Wednesday, October 24, 2007

Get 'Get Smashed'


Get Smashed by Sam Delaney is a book about the 'golden age' of British advertising, when creatives drove Ferraris, started drinking at about 11am, punched each other a lot and produced some of the most memorable TV ads of all time.

LunarBBDO reviews it here and is annoyed by the book's occasional faulty spelling.

I thought it was rather well written, but it annoyed me immensely, for different reasons -

They had a lot more fun in those days. Made a shitload more money than we do. And their job was so much easier.

Easier:

"What's so special about your shirts?" asked Johnston. "You don't need to iron them," explained Raelbrook. With that, Johnston sat down at a piano and, beginning to play, sang seven words: "Raelbrook Toplin, the shirts you don't iron!" He repeated the slogan three times, then changed key and repeated the process. Raelbrook was thrilled: "That's what I want! Don't change anything!"


More money:

Eventually, they asked Peter Mayle to take over as creative director. "I decided to give it a go," he says. "It was exciting to have been elevated so quickly. I was only twenty-six, I was earning twice what the prime minister got paid and owned a house on Sloane Square."


More fun:

"I'd get into the office between ten and eleven", Lovelock explains. "Then we'd soon head off to lunch, which was supposed to end at two thirty, but nobody ever did come back."


We also learn that Frank Lowe once worked as a carpet salesman in Manhattan, if Charles Saatchi saw a pair of shoes he liked he would buy several pairs in every single colour, and Tim Bell was so charming that 'dogs would cross the street to be kicked by him.'

All in all, a good light read, that makes you wish you were born about thirty years earlier.

10 comments:

Anonymous said...

Nice pocket-sized review, Scamp. I'll be buying that book. I loved "Inside Collet Dickinson Pearce" for the same reason. They did have it so much easier those days. And being a creative was so much sexier.

J said...

Sounds good but appears to be missing important stuff like coke and sex and er, coke.

Hopefully George Parker's book will be X- rated. Can't wait for that one.

Anonymous said...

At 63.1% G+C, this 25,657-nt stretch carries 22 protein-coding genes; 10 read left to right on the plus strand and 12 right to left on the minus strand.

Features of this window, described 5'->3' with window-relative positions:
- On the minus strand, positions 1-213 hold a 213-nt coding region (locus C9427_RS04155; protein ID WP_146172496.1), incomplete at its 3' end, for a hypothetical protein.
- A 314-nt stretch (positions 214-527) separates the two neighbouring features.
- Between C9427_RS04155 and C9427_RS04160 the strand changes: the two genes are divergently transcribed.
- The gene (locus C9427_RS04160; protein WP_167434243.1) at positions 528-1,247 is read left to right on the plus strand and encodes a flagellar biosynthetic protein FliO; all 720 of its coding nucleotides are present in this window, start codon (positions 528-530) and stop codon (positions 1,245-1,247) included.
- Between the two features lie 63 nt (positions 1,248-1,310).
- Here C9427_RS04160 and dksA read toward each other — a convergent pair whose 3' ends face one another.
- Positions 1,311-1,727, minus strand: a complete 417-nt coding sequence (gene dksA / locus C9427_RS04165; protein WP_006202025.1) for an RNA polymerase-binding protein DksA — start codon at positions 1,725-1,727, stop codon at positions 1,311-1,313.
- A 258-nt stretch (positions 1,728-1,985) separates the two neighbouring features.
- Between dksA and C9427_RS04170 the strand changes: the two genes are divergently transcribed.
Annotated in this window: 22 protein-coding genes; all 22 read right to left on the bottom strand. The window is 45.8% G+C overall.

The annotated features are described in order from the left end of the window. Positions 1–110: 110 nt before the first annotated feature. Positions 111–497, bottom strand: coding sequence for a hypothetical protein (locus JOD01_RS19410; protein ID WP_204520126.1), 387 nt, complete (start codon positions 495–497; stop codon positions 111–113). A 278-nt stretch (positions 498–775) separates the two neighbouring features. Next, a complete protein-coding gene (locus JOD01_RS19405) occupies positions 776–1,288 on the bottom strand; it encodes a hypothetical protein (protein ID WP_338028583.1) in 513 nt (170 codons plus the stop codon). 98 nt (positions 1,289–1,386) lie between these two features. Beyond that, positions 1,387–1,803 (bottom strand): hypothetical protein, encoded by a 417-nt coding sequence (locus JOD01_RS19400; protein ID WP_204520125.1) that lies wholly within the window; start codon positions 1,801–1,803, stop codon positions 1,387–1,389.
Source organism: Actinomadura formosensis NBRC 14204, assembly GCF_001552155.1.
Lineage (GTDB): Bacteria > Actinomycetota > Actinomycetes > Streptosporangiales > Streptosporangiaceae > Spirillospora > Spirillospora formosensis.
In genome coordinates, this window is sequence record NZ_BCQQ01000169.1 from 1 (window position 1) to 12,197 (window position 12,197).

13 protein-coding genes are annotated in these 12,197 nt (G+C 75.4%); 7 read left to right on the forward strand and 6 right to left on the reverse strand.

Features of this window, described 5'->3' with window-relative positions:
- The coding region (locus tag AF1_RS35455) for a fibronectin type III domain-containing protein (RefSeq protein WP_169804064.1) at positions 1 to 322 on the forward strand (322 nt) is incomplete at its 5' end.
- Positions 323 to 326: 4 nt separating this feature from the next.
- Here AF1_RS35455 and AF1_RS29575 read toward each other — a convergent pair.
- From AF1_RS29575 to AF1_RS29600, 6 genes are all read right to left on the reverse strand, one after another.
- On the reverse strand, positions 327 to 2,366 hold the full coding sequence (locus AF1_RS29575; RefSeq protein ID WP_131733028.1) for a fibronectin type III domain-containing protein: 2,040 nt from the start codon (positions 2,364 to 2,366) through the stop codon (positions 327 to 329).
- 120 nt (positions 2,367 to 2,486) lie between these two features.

so true about the money and fun going out of advertising. the previous generation sold us all out. bastards!

Anonymous said...

It was reviewed by our less-regular Lunar blogger but he was right about the lazy spelling of Hegerty and Abbot (several times).

I thought the best story was the one about Adrian Lyne shagging that girl out of his window.

Anonymous said...

There were no planners nor was their any research. And clients were actually intelligent people, not just wet-behind-the-ears morons with a diploma in Marketing from Douchbag Technical College in St. Alban's. Happy days indeed.

steve H said...

These people inspired me to get into advertising. And the moment I got in the business was the moment after those days ended. Bugger.

Anonymous said...

the only way to get rich like these guys did (incl. sir john h.) is to do it for yourselves. otherwise you're just punching a clock at the holding company factory. these guys were rebels. they didn't give a f**k.

daily biz said...

I started in advertising (granted, American advertising) just in time to miss all this.

It may not be as lucrative at the lower levels, but there is still fun, money and creativity to be found. Just look at what Pat Fallon did in Minneapolis. Or what CP+B is doing in Miami.

If you don't like it, do it differently.

http://dailybiz.wordpress.com/2007/10/25/the-golden-days-of-advertising/

Toad said...

Scamp: Very true all around.

It's funny Ad Age got quite upset when a few of us suggested that the lack of large salaries was one of the reasons advertising wasn't that much fun anymore (and, subsequently, isn't attracting the best talent.) But it's just common sense: if the "best and brightest" know there's not much point to busting their asses and working insane hours for 10 years, why bother?

Are they showing "Mad Men" over there yet? It's about US advertising in 1960- didn't like it at first but then it grew on me-- beautifully shot, if nothing else. (Try and watch it in HD if you can)
That show has occasioned a much similar conversation here.

@DailyBiz: Salaries are considerably lower at the upper levels these days-- juniors are paid more or less the same. And Fallon made his money when he sold his agency. As did Crispin. There are new shops coming up and all, but they're not making the profits agencies used to in the days of 15% commissions.

Still,beats being an accountant. (Well, most days, anyway)

Anonymous said...

If only these old guys had taken planners into the edit with them. They'd have owned a whole row of house in Sloane Square. Losers!